September 22, 2009
This article was adapted from TechSoup's MaintainIT Project, an effort funded by the Bill & Melinda Gates Foundation to gather and distribute stories around maintaining and supporting public computers.
A technology assessment provides you with a snapshot of the current computing environment in your nonprofit. It also gives you a high-level perspective on your staff skills, budget, vendor relationships, procedures and policies. A technology inventory, on the other hand, is a more specific, low-level description of what you own and where it’s located. Your inventory might include details about when and where the technology was purchased, who provides tech support, warranty information and the number of licenses you own. The assessment and the inventory are often done at the same time and often included in the same report.
Why Do a Technology Assessment and Technology Inventory?
- An assessment lets you avoid duplicated effort. Perhaps someone in your IT department has been researching and testing donor management software.
- An inventory prevents duplicate purchases. Did someone in another department already buy licenses for the latest version of Intuit QuickBooks? Did you buy it yourself and then forget? A thorough, up-to-date inventory helps prevent wasted time and wasted money.
- A good assessment lets you know if any critical procedures or policies are missing. For instance, what steps will you take if you find out that one of your servers has been hacked? Do you have a regular backup routine in place? Do you have a disaster recovery plan?
- A good assessment lets you know where to spend your technology training dollars. Are staff lacking in email skills? Word processing skills? Do they want to know more about Web 2.0 and cutting-edge technology? Also, what sorts of hard IT skills do you have on staff?
- Start with a technology inventory. You can inventory your IT infrastructure with a pen and some paper if it changes infrequently. In mid-sized and large organizations, specialized inventory software (known as asset management software) makes this task more scalable and easier to sustain. For a description of this type of software, read IT Asset Management. Two free asset-management tools that work well for small and mid-sized organizations are TechAtlas and Spiceworks. These instructions at WebJunction can help you get started with TechAtlas. If you prefer pen and paper, look at the following list of inventory templates and refer to this article on technology binders.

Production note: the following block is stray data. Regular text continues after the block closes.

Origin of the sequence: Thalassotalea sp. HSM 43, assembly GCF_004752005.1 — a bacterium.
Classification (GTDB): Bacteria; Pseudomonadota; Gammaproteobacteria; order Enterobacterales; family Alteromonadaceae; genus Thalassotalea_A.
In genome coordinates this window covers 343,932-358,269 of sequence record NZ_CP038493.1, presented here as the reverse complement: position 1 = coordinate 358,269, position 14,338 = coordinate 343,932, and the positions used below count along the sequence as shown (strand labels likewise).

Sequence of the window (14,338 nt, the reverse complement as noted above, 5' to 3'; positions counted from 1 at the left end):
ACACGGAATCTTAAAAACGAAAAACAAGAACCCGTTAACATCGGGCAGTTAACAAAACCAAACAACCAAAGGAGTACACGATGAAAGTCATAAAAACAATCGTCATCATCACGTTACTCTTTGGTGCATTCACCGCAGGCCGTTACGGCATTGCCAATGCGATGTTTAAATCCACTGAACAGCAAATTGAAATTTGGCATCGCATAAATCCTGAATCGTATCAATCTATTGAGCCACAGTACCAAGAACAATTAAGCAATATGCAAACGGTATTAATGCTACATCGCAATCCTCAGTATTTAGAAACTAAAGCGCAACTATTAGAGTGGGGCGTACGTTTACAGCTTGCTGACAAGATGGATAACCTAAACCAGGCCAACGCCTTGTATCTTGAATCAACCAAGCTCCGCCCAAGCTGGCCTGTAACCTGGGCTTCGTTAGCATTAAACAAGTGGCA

- Answer some self-assessment questions. You can use the following questions, or you can sign up for an account on TechAtlas and click the Survey tab. Once you answer the survey questions, TechAtlas will provide you with custom recommendations and resources.
What Questions Should You Ask During an Assessment?
A technology assessment will answer some or all of the following questions:
- What technology skills does your staff possess? How much do they know about different hardware and software topics?
- Do you have any written policies relating to the use of technology in your organization? Do you have any informal, unwritten policies that need to be documented?
- What are your procedures and policies with regard to data backup, computer security, technology purchasing, change requests, tech support and so on?
- What’s the current state of your website, your local network, your Internet connection and other key technologies? Are there any weaknesses or threats that need to be addressed?
- Who do you turn to for advice about technology?
- What are the roles and responsibilities in your organization that relate to technology? Are these documented?
- Who are your technology vendors and sales representatives?
- Who provides your Internet connection? How fast is that connection? What sorts of networking equipment (routers, switches, firewalls) do you have?
- What are the major technology services you provide to your staff, volunteers, donors and other constituents?
- Do you provide training opportunities for your staff, volunteers and others who use your technology resources?
- Are you currently working on any new technology projects or services?